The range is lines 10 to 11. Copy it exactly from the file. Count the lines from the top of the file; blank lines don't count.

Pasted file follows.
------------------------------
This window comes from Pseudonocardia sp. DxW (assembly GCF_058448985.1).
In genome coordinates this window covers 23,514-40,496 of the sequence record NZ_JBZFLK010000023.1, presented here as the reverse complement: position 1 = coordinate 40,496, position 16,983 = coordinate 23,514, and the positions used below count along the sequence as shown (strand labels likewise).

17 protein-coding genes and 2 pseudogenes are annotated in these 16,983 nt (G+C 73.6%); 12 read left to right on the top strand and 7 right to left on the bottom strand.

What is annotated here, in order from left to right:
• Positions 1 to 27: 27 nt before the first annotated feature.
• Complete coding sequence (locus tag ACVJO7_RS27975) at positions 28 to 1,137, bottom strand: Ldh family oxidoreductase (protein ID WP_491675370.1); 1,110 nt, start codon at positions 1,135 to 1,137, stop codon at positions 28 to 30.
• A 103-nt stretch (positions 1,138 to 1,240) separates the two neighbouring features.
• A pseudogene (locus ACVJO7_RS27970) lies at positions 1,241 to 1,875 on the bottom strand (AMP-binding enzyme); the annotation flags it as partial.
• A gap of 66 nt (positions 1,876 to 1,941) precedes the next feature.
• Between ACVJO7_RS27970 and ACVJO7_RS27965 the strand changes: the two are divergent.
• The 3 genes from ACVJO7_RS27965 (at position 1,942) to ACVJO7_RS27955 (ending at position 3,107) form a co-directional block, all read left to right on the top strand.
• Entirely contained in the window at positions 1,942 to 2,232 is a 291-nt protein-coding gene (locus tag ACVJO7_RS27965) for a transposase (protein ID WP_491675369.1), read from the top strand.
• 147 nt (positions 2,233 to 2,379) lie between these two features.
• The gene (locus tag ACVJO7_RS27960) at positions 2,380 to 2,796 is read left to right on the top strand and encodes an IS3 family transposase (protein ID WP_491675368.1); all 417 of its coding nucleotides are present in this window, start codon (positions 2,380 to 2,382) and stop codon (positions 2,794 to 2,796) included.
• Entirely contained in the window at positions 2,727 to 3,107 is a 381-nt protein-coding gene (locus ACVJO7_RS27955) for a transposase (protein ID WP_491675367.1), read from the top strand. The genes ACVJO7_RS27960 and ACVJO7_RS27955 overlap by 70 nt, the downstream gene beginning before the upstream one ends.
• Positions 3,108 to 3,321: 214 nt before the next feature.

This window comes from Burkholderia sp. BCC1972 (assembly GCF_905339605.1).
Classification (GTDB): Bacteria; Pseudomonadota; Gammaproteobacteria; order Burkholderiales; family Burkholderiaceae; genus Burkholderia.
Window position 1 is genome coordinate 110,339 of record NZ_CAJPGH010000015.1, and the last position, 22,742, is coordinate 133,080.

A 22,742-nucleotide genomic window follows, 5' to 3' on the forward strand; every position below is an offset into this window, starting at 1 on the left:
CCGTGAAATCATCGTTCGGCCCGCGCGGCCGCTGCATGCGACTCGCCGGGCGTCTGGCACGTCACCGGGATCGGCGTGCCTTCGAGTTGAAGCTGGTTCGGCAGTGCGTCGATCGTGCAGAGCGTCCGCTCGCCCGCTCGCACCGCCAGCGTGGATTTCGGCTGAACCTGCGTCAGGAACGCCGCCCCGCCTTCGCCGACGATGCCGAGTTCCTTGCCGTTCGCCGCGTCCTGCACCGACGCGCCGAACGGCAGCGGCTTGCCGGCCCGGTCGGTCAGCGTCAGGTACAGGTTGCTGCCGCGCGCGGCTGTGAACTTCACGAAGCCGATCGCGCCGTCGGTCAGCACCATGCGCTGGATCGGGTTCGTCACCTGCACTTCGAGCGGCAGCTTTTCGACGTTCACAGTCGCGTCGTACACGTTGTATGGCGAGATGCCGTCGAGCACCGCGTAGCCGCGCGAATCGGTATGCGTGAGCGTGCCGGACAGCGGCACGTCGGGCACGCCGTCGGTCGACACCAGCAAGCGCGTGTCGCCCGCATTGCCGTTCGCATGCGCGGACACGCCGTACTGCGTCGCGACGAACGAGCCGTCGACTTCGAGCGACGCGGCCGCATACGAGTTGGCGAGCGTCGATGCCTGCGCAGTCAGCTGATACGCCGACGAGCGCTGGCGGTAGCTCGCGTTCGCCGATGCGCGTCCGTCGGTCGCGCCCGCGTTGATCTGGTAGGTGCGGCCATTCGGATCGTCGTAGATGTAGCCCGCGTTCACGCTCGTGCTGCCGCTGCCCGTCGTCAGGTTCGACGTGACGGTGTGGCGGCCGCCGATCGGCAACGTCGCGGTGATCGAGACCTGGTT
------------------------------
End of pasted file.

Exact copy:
• Between ACVJO7_RS27970 and ACVJO7_RS27965 the strand changes: the two are divergent.
• The 3 genes from ACVJO7_RS27965 (at position 1,942) to ACVJO7_RS27955 (ending at position 3,107) form a co-directional block, all read left to right on the top strand.